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Things to Do in Kaikoura

Dolphins, seals, albatrosses, whales of all kinds... Kaikoura is paradise for New Zealand visitors who love the sea. This charming town on the edge of the South Pacific Ocean is home to many marine animals, and there are plenty of opportunities for whale-watching or seal-spotting. But there’s also fishing, diving, and plenty to do on land, as well.

The Basics
Once a 19th-century whaling colony, Kaikoura is now a town dedicated to observing and protecting its local marine wildlife. Kaikoura is a popular destination for day trips and shore excursions from nearby Christchurch thanks to loads of tour operators offering the chance to watch whales, spot dolphins, see southern fur seals at their Kaikoura Peninsula breeding colony, and visit local albatross nesting areas.

Under the sea, Kaikoura’s impressive reefs make for great scuba diving opportunities. The town is also a popular spot for ocean fishing, and crayfishing is still a significant part of the local economy. On land, there are scenic walks around the peninsula and up the nearby Seaward Kaikoura Mountains. If you’re less interested in working up a sweat, catch the sun at picturesque Kaikoura Beach or browse the local produce and artisanal goods at the popular farmers market, held every Sunday between April and November.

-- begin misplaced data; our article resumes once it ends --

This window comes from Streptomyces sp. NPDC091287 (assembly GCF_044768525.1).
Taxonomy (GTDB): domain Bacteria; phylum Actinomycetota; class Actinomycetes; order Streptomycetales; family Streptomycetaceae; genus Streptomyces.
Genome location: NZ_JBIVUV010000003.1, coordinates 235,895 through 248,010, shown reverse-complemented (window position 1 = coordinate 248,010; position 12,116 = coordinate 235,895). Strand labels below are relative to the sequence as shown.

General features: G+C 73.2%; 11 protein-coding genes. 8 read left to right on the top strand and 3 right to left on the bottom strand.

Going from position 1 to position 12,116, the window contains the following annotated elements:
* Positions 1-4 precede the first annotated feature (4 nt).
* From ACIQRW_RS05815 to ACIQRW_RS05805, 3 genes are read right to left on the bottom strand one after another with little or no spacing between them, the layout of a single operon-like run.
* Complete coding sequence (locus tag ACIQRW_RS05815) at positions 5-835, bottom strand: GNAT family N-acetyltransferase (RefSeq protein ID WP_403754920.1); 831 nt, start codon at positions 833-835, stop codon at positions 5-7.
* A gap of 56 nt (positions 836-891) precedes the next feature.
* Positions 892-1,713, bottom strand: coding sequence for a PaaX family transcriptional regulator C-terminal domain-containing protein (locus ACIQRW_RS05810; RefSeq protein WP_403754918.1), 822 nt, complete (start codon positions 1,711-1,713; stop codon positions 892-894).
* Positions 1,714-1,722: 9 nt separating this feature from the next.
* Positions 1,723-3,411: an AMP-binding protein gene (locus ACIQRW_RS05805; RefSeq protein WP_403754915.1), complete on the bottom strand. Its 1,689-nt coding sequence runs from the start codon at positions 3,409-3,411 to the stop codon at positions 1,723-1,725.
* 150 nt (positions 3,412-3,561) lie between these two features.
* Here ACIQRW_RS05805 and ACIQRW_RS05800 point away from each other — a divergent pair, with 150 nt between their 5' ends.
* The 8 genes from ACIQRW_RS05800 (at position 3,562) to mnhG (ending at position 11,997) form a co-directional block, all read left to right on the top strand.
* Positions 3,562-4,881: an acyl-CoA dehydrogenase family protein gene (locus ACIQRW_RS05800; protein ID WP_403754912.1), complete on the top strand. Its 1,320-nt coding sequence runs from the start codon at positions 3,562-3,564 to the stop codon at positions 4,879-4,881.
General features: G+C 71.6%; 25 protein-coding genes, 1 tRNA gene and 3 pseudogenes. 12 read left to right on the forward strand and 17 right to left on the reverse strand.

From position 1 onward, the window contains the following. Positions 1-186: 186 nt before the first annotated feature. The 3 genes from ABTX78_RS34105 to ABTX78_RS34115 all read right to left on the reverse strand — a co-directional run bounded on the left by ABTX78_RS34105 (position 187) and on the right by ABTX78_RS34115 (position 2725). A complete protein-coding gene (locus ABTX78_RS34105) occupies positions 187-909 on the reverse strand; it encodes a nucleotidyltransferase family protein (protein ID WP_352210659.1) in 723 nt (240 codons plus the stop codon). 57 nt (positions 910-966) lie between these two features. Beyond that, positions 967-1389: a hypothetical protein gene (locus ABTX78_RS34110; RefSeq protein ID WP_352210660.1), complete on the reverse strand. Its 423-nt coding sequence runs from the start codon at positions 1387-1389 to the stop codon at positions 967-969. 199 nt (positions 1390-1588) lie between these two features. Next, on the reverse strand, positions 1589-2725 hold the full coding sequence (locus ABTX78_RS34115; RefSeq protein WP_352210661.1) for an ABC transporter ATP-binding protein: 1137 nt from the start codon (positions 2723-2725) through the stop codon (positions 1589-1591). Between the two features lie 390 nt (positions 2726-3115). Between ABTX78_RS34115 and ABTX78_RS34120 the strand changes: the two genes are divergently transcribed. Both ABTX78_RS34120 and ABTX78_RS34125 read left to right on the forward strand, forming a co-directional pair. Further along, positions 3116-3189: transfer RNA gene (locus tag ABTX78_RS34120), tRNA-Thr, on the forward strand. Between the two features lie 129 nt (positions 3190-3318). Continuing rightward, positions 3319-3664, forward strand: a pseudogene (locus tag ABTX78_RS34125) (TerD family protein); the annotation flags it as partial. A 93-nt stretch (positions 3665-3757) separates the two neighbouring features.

Things to Know Before You Go
Kaikoura is a must for lovers of nature, wildlife, and the outdoors.
In 2016, Kaikōura was struck by a magnitude 7.8 earthquake and much of the town is still recovering, so be careful on the roads and help out where you can.
Kaikoura has a number of holiday parks and campgrounds; freedom camping on the Kaikoura Peninsula is not permitted.
The town is serious about looking after its environment, so dispose of trash properly and respect the local animal populations.
If you’re planning on fishing, make sure you’re familiar with the rules around how much you can catch, size limits, and places where you cannot fish.

How to Get There
Kaikoura is roughly 110 miles (177 kilometers) north of Christchurch and 95 miles (153 kilometers) south of Picton along State Highway One. Buses run between these three destinations on a regular basis, but to really enjoy the panoramic coastal views, take the Coastal Pacific Train from Christchurch or Picton during the summer.

When to Get There
Kaikoura has a steady population of dolphins and sperm whales, but the winter months are typically good for spotting other types of whales too, like humpbacks and blue whales, migrating from the Antarctic sea to warmer waters. If you’d rather enjoy the sun, visit between December and April: the sun is out and fur seal breeding season is ending, so there might be plenty of seal pups at the local colony.
Discover Historic Kaikoura
The town of Kaikoura was founded in the mid-19th century as the Whaiopuka whaling station. Few remnants of that station still exist, but the striking pink Fyffe House on Avoca Street, the only surviving building from that period, is open to visitors most days. The Kaikoura Museum has exhibits about the area’s natural history, the Maori tribes (iwi Māori) who lived there precolonization, and the town’s origins as a whaling station.
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